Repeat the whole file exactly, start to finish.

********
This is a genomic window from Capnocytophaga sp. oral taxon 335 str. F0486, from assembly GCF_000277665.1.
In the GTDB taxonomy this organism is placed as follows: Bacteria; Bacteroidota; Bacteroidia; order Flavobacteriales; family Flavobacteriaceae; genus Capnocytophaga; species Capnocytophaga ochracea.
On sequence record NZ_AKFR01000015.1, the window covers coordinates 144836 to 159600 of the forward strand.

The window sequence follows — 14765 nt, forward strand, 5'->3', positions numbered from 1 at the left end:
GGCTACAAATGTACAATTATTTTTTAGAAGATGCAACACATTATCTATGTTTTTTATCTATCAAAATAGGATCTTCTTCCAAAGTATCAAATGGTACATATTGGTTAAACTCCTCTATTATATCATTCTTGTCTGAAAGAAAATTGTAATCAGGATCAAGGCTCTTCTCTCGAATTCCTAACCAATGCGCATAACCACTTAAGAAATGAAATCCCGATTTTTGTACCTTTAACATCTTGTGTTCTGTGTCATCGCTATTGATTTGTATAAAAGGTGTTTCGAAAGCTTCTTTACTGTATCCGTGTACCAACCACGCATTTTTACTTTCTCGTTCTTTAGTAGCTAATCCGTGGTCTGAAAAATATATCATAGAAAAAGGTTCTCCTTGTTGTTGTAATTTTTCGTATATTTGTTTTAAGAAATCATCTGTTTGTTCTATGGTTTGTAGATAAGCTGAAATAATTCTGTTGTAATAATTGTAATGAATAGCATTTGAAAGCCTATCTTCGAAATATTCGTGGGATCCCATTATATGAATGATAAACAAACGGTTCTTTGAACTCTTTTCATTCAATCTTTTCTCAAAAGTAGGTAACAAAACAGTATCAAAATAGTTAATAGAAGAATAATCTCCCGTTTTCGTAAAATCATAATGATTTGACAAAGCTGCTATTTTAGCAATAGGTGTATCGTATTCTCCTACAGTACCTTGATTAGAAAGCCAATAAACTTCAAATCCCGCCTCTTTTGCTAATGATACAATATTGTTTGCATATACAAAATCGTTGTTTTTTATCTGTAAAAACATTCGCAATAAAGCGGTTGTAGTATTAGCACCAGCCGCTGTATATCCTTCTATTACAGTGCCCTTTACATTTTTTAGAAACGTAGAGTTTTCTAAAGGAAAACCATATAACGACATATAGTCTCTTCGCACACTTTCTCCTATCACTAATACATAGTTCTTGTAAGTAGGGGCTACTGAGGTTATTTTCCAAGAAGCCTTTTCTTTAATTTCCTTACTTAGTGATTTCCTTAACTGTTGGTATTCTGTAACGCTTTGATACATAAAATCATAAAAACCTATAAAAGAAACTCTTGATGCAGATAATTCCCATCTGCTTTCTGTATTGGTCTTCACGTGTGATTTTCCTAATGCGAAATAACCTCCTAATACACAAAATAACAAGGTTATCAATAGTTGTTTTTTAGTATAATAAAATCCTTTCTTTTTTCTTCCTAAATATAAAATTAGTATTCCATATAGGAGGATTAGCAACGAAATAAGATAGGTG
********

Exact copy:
This is a genomic window from Capnocytophaga sp. oral taxon 335 str. F0486, from assembly GCF_000277665.1.
In the GTDB taxonomy this organism is placed as follows: Bacteria; Bacteroidota; Bacteroidia; order Flavobacteriales; family Flavobacteriaceae; genus Capnocytophaga; species Capnocytophaga ochracea.
On sequence record NZ_AKFR01000015.1, the window covers coordinates 144836 to 159600 of the forward strand.

The window sequence follows — 14765 nt, forward strand, 5'->3', positions numbered from 1 at the left end:
GGCTACAAATGTACAATTATTTTTTAGAAGATGCAACACATTATCTATGTTTTTTATCTATCAAAATAGGATCTTCTTCCAAAGTATCAAATGGTACATATTGGTTAAACTCCTCTATTATATCATTCTTGTCTGAAAGAAAATTGTAATCAGGATCAAGGCTCTTCTCTCGAATTCCTAACCAATGCGCATAACCACTTAAGAAATGAAATCCCGATTTTTGTACCTTTAACATCTTGTGTTCTGTGTCATCGCTATTGATTTGTATAAAAGGTGTTTCGAAAGCTTCTTTACTGTATCCGTGTACCAACCACGCATTTTTACTTTCTCGTTCTTTAGTAGCTAATCCGTGGTCTGAAAAATATATCATAGAAAAAGGTTCTCCTTGTTGTTGTAATTTTTCGTATATTTGTTTTAAGAAATCATCTGTTTGTTCTATGGTTTGTAGATAAGCTGAAATAATTCTGTTGTAATAATTGTAATGAATAGCATTTGAAAGCCTATCTTCGAAATATTCGTGGGATCCCATTATATGAATGATAAACAAACGGTTCTTTGAACTCTTTTCATTCAATCTTTTCTCAAAAGTAGGTAACAAAACAGTATCAAAATAGTTAATAGAAGAATAATCTCCCGTTTTCGTAAAATCATAATGATTTGACAAAGCTGCTATTTTAGCAATAGGTGTATCGTATTCTCCTACAGTACCTTGATTAGAAAGCCAATAAACTTCAAATCCCGCCTCTTTTGCTAATGATACAATATTGTTTGCATATACAAAATCGTTGTTTTTTATCTGTAAAAACATTCGCAATAAAGCGGTTGTAGTATTAGCACCAGCCGCTGTATATCCTTCTATTACAGTGCCCTTTACATTTTTTAGAAACGTAGAGTTTTCTAAAGGAAAACCATATAACGACATATAGTCTCTTCGCACACTTTCTCCTATCACTAATACATAGTTCTTGTAAGTAGGGGCTACTGAGGTTATTTTCCAAGAAGCCTTTTCTTTAATTTCCTTACTTAGTGATTTCCTTAACTGTTGGTATTCTGTAACGCTTTGATACATAAAATCATAAAAACCTATAAAAGAAACTCTTGATGCAGATAATTCCCATCTGCTTTCTGTATTGGTCTTCACGTGTGATTTTCCTAATGCGAAATAACCTCCTAATACACAAAATAACAAGGTTATCAATAGTTGTTTTTTAGTATAATAAAATCCTTTCTTTTTTCTTCCTAAATATAAAATTAGTATTCCATATAGGAGGATTAGCAACGAAATAAGATAGGTG